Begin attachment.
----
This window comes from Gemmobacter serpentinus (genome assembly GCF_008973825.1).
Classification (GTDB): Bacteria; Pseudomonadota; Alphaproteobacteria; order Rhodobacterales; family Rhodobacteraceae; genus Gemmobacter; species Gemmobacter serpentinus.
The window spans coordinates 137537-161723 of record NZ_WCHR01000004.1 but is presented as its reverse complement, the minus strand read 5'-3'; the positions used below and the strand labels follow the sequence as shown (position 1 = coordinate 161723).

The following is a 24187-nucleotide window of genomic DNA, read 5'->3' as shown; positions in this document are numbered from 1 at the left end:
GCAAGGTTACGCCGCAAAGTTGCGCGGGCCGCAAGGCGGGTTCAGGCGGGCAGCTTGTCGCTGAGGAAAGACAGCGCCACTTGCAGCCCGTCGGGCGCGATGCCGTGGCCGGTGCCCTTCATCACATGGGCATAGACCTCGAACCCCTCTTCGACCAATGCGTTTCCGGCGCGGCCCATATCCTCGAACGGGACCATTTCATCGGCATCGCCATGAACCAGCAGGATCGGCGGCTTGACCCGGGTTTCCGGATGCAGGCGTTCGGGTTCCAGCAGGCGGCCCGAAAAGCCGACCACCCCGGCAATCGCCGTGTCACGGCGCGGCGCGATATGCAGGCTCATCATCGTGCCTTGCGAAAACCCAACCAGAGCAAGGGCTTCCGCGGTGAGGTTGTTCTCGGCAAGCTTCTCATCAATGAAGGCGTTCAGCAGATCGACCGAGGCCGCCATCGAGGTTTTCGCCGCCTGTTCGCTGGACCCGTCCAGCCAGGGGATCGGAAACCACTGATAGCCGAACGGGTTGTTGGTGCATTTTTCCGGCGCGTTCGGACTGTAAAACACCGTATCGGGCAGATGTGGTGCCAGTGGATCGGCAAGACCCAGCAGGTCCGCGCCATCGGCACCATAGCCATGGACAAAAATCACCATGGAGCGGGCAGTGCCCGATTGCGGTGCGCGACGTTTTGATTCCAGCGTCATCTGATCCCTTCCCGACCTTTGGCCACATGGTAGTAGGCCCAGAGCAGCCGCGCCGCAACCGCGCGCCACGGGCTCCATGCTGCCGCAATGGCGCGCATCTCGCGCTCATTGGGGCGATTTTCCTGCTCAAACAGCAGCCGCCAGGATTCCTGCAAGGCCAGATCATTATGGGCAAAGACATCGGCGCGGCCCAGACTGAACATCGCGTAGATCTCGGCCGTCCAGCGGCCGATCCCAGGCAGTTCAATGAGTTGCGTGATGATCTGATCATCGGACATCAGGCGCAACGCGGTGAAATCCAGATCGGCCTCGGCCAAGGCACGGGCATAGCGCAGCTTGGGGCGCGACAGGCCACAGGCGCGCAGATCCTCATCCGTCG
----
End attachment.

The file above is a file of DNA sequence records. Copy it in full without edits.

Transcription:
This window comes from Gemmobacter serpentinus (genome assembly GCF_008973825.1).
Classification (GTDB): Bacteria; Pseudomonadota; Alphaproteobacteria; order Rhodobacterales; family Rhodobacteraceae; genus Gemmobacter; species Gemmobacter serpentinus.
The window spans coordinates 137537-161723 of record NZ_WCHR01000004.1 but is presented as its reverse complement, the minus strand read 5'-3'; the positions used below and the strand labels follow the sequence as shown (position 1 = coordinate 161723).

The following is a 24187-nucleotide window of genomic DNA, read 5'->3' as shown; positions in this document are numbered from 1 at the left end:
GCAAGGTTACGCCGCAAAGTTGCGCGGGCCGCAAGGCGGGTTCAGGCGGGCAGCTTGTCGCTGAGGAAAGACAGCGCCACTTGCAGCCCGTCGGGCGCGATGCCGTGGCCGGTGCCCTTCATCACATGGGCATAGACCTCGAACCCCTCTTCGACCAATGCGTTTCCGGCGCGGCCCATATCCTCGAACGGGACCATTTCATCGGCATCGCCATGAACCAGCAGGATCGGCGGCTTGACCCGGGTTTCCGGATGCAGGCGTTCGGGTTCCAGCAGGCGGCCCGAAAAGCCGACCACCCCGGCAATCGCCGTGTCACGGCGCGGCGCGATATGCAGGCTCATCATCGTGCCTTGCGAAAACCCAACCAGAGCAAGGGCTTCCGCGGTGAGGTTGTTCTCGGCAAGCTTCTCATCAATGAAGGCGTTCAGCAGATCGACCGAGGCCGCCATCGAGGTTTTCGCCGCCTGTTCGCTGGACCCGTCCAGCCAGGGGATCGGAAACCACTGATAGCCGAACGGGTTGTTGGTGCATTTTTCCGGCGCGTTCGGACTGTAAAACACCGTATCGGGCAGATGTGGTGCCAGTGGATCGGCAAGACCCAGCAGGTCCGCGCCATCGGCACCATAGCCATGGACAAAAATCACCATGGAGCGGGCAGTGCCCGATTGCGGTGCGCGACGTTTTGATTCCAGCGTCATCTGATCCCTTCCCGACCTTTGGCCACATGGTAGTAGGCCCAGAGCAGCCGCGCCGCAACCGCGCGCCACGGGCTCCATGCTGCCGCAATGGCGCGCATCTCGCGCTCATTGGGGCGATTTTCCTGCTCAAACAGCAGCCGCCAGGATTCCTGCAAGGCCAGATCATTATGGGCAAAGACATCGGCGCGGCCCAGACTGAACATCGCGTAGATCTCGGCCGTCCAGCGGCCGATCCCAGGCAGTTCAATGAGTTGCGTGATGATCTGATCATCGGACATCAGGCGCAACGCGGTGAAATCCAGATCGGCCTCGGCCAAGGCACGGGCATAGCGCAGCTTGGGGCGCGACAGGCCACAGGCGCGCAGATCCTCATCCGTCG